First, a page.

Large Association of Movie Blogs
Large Association of Movie Blogs

Thursday, May 23, 2013

Classic Comedy Fans: Buy This Book!

This new release is a must-addition to the Comedy Buff Bookshelf: Lame Brains And Lunatics: The Good, The Bad And The Forgotten Of Silent Comedy by Steve Massa. The classic movie website Nitrateville has posted an interview about the book, an indispensable history of the lesser-known yet rewarding far corners of silver screen humor.

Mr. Massa, as classic film buffs are well aware, programmed the Silent Clowns and Cruel & Unusual Comedy film series at The Museum Of Modern Art in collaboration with historian/accompanist/archivist Ben Model and is the curator of the Billy Rose Theatre Collection at the New York Public Library for the Performing Arts at Lincoln Center. Both Steve and Ben have forgotten more about silent film humor and history than most of us will ever know.

In an exceptionally well-researched tome, silent screen headliners Marie Dressler, Max Linder, Al St. John, Alice Howell, Fay Tincher, Marcel Perez, Gale Henry, Max Davidson, stage star turned Vitagraph Pictures comedienne Josie Sadler, Educational Pictures "thrills, spills and chills" specialist Lige Conley, ubiquitous Roach Studio background player George Rowe (A.K.A. the cross-eyed comic not named Ben Turpin) and many more at long last get their due.

The chapters on comedy teams are quite illuminating. A decade before the debut of Laurel & Hardy as a team, Eddie Lyons and Lee Moran made dozens of sophisticated farces with just a hint of slapstick and cartoonish humor for Nestor and Universal.

Also getting their due are some of the most aggressively bizarre and notoriously iconoclastic silent era comedians, including the Mean Misanthrope Of Mean Misanthropes and principal L-KO studio star, Billie Ritchie, A.K.A. "The Man From Nowhere".

The architect of the series: The Dark Lord of nihilistic silent screen humor and former Sennett Studio director, as well as an unrelenting foe of minimal personal safety precautions for film actors, the infamous Henry "Suicide" Lehrman (whose brand name, Lehrman Knock-Out Comedies, also accurately described injuries suffered on the set by too many cast members and extras).

Billie Ritchie has been wrongly (yet repeatedly) identified as a Chaplin imitator for many decades, even though the two only had the derby/shabby suit/cane outfit and Fred Karno Troupe training in common.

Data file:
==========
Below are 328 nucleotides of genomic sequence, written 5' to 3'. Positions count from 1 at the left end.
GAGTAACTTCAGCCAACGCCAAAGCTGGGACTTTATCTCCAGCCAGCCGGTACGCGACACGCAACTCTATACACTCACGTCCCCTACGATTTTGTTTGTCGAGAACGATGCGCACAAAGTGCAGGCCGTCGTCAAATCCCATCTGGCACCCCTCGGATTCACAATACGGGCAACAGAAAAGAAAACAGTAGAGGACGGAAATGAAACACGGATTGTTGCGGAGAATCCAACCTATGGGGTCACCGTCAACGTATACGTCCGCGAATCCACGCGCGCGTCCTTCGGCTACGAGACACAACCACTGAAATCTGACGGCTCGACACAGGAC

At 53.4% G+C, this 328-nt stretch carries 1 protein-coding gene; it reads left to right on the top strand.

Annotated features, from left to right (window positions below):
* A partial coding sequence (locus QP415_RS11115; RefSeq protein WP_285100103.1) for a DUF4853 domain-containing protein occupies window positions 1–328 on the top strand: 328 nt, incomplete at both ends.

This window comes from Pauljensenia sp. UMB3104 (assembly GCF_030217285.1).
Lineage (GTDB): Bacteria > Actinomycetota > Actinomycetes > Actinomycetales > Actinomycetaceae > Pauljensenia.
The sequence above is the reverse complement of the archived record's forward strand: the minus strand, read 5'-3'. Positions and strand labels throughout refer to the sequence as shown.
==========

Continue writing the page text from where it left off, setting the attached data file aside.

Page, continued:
While the getup, hairdo and mustache that Ritchie and Charlie Chaplin use are indeed identical, the characterizations and signature mannerisms could not be more different. Ritchie, an ever-confrontational mean bastard, struts, juts, flips off everyone and jumps around like a crazy man in such films as Just A Scandal - and could not be farther stylistically from Chaplin's rowdy yet increasingly balletic approach to 1915-1916 style slapstick.

While on the one hand, the Billie Ritchie m.o. is "lowdown-est slimiest starring character in the history of comedy films", on the other hand, there's something weirdly and savagely funny in the The Man From Nowhere's shameless, brazen and unending pursuit of booze, married dames and ill-gotten gains.

Bear in mind, the year 1915 unleashed a veritable barrage of "sick humor" (not to be seen again until the unapologetic "bad taste" of National Lampoon magazine 55 years later), led in the fullest anal sense by Billie Ritchie's vile nastiness, Kalem's disgusting anti-team of Ham & Bud, the early Rolin Co. knockabout 1-reelers starring an unrecognizable Harold Lloyd as raucous Lonesome Luke and Essanay's appalling yet fascinating "greasepaint meets surrealism" Mishaps Of Musty Suffer series, starring Harry Watson, Jr.

So even the most nose-thumbing, derriere-kicking, brick-heaving early Chaplin at Keystone and Essanay is a far cry from the insanity of these series.

Massa compares the vile and bilious Lehrman comedies anti-protagonist to a controversial comedian/actor from many decades later, the chaos-loving Andy Kaufman, in their shared sense of provoking audience hatred while enjoying spreading unmitigated mayhem (although, frankly, Mr. Kaufman in his most gleefully anarchic "performance art" form seems like quite the sweetheart by comparison to Billie Ritchie's scoundrel characterization - and besides, Andy's Latka/Foreign Man character strikes this correspondent as his personal riff on the post-1929 Harry Langdon).

Now, curiously enough, one of the former Sennett Studio comedy creators who found his way to the historically important yet utterly misbegotten L-KO studio gets the spotlight for his remarkable work as a prolific director of everything from slapstick to genteel farce.

That director would be Charles Parrott, soon to return to performing as Charley Chase and star in some of the very best silent film comedies. The chapter on Parrott's highly varied directorial career in Lame Brains And Lunatics: The Good, The Bad And The Forgotten Of Silent Comedy is in itself worth the price of admission.

After directing a gazillion comedy shorts for every studio around from 1916-1924, Chase began his own starring series at Hal Roach, producing masterpiece after masterpiece - and, unlike most of his contemporaries, carrying that formidable comedy mojo well into the sound era: most notably in several tremendously funny, romantic and charming farces co-starring the most beautiful, talented comedienne whose name was not Carole Lombard, the underrated Thelma Todd. Author James L. Neibaur, who seems to finish a new, crisply written, informative and enjoyable film history book about every 5 minutes, has done it yet again in 2013 with his upcoming study of Charley Chase's sound films.

When it comes to movie comedy history, Ladies and Gentlemen, we are in the midst of a renaissance. This includes Steve's tome, Michael Hayde and Chuck Harter's book on the great Harry Langdon, Anthony Balducci's biography of brilliant silent and early sound era comedian Lloyd Hamilton, studies Trav S.D. has penned about classic movies and vaudeville, PLUS the first volume, Smileage Guaranteed, of what will be an extensive "no available rare footage left unscreened" comedy film history series by Richard M. Roberts and more. Also in the pipeline: Annichen Skaren's biography covering the life, times and films of Al St. John and Mr. Blogmeister's most Psychotronic meditations on multi-genre movie mayhem, That's Not Art!